Work has begun on Australia’s first Diverging Diamond Interchange (DDI) as part of the $812.95 million Bruce Highway Upgrade between Caloundra Road and Sunshine Motorway.
Each will support two new bridges that will create the DDI, a design that has the ability to revolutionise the way large traffic volumes are managed according to the Federal Government.
Queensland Minister for Transport and Main Roads Mark Bailey said the innovative design would reduce the number of vehicle conflict points and the potential for crashes by widening the highway to six lanes, along with major upgrades to the interchanges.
“Motorists traveling over the Bruce Highway will seamlessly cross over from the left carriageway to the right side, and then back again, with traffic movements controlled by synchronised signals at each end of the Caloundra Road interchange,” Mr Bailey said.
“Not only will the DDI improve traffic flows between the Bruce Highway, Steve Irwin Way and Caloundra Road, it will also significantly minimise environmental impacts and improve active transport connections,” he said.
Federal Member for Fisher Andrew Wallace said DDIs had been used with great success overseas, mainly in the United States, with almost 100 now operational worldwide.
“In Australia, the DDI is an emerging interchange design that responds to increasing demands for different ways of managing large traffic volumes and it is exciting that the Sunshine Coast is at the forefront of innovative engineering solutions for such a major road project,” Mr Wallace said.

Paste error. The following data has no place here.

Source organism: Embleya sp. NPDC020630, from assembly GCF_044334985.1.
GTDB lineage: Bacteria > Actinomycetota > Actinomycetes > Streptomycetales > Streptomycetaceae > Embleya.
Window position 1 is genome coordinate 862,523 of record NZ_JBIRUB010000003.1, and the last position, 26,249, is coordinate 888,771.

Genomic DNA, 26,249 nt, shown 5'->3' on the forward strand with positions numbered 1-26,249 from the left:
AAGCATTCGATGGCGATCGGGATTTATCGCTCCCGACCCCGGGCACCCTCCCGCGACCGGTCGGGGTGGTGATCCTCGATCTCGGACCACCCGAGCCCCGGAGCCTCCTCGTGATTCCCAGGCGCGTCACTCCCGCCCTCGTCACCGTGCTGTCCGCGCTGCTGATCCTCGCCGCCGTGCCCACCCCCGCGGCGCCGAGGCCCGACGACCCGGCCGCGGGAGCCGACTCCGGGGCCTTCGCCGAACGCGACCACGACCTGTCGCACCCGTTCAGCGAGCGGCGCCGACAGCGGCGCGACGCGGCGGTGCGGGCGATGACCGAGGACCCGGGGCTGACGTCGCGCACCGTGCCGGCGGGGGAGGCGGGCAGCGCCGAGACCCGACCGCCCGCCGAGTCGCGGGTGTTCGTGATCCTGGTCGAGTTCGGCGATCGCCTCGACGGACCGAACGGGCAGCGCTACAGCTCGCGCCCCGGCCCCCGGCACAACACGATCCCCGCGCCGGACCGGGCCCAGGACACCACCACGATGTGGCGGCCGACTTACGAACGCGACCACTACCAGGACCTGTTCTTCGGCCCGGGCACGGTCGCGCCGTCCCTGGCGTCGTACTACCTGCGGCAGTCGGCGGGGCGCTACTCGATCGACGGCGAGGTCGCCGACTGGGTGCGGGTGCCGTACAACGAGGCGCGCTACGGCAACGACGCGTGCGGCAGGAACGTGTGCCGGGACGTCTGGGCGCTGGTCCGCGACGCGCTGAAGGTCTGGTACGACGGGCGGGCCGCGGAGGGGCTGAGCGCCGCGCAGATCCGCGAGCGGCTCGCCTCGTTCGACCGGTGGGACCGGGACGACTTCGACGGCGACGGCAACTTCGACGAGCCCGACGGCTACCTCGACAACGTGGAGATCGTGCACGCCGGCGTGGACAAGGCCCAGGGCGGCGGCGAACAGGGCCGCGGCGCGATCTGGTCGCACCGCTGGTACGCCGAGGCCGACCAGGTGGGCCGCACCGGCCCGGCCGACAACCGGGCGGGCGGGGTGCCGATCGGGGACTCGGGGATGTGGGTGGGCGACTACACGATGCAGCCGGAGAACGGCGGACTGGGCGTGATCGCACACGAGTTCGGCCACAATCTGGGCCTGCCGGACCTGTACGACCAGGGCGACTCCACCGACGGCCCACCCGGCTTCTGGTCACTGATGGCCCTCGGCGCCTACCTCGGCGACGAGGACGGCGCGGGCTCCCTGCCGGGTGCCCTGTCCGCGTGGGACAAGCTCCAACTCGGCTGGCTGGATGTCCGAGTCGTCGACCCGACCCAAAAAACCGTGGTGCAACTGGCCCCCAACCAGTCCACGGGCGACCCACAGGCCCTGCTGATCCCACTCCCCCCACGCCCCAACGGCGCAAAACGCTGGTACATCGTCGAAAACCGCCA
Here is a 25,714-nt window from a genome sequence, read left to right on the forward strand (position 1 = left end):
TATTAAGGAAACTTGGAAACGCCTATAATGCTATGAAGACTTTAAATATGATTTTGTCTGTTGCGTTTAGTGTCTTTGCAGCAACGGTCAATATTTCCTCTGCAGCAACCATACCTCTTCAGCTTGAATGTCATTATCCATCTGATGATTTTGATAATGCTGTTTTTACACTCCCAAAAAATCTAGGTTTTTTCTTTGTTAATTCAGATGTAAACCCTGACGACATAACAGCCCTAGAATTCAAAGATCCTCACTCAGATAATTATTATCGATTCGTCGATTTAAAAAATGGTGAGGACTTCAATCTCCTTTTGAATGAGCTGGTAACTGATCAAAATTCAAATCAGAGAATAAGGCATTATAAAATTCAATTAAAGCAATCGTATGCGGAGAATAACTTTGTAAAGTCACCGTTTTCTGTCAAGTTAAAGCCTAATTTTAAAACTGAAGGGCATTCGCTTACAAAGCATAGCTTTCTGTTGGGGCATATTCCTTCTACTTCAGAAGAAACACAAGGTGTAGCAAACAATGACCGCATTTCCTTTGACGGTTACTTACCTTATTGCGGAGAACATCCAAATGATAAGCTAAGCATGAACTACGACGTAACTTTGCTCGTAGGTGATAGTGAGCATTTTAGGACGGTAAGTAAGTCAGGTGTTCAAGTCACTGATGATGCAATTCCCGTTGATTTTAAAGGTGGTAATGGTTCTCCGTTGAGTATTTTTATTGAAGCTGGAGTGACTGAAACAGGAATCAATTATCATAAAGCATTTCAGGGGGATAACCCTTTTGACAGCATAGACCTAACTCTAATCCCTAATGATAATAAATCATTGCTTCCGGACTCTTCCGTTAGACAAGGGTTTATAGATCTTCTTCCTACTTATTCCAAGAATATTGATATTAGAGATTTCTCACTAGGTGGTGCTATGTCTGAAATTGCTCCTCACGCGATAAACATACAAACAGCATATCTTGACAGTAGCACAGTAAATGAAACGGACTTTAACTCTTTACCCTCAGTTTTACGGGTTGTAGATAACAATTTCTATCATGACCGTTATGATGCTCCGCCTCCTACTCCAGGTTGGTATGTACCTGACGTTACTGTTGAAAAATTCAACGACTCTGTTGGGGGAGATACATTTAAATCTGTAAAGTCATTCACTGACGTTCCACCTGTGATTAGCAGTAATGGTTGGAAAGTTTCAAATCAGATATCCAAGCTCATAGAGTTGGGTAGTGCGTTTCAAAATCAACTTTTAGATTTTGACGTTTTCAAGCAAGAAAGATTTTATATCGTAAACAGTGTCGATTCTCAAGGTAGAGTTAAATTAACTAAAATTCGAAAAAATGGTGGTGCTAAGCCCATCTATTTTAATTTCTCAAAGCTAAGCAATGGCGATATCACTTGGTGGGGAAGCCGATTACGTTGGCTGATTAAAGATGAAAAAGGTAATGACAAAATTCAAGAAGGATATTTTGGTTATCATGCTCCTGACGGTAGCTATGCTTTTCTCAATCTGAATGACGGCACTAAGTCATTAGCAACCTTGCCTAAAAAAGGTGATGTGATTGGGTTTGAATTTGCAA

Federal Member for Fairfax Ted O’Brien said the Federal and Queensland governments are committed to delivering the infrastructure the Sunshine Coast needed to reduce congestion and improve road safety.
“The interchange will progressively open during the construction period to enable the removal of the existing Caloundra Road overpass bridge. The DDI will be fully operational when the two new bridges are open and operating in conjunction with new on and off ramps at the interchange,” Mr O’Brien said.
Construction is expected to be completed in late 2020, weather permitting.
The project was funded with a $650.36 million investment from the Federal Government and a $162.59 million contribution from the Queensland Government.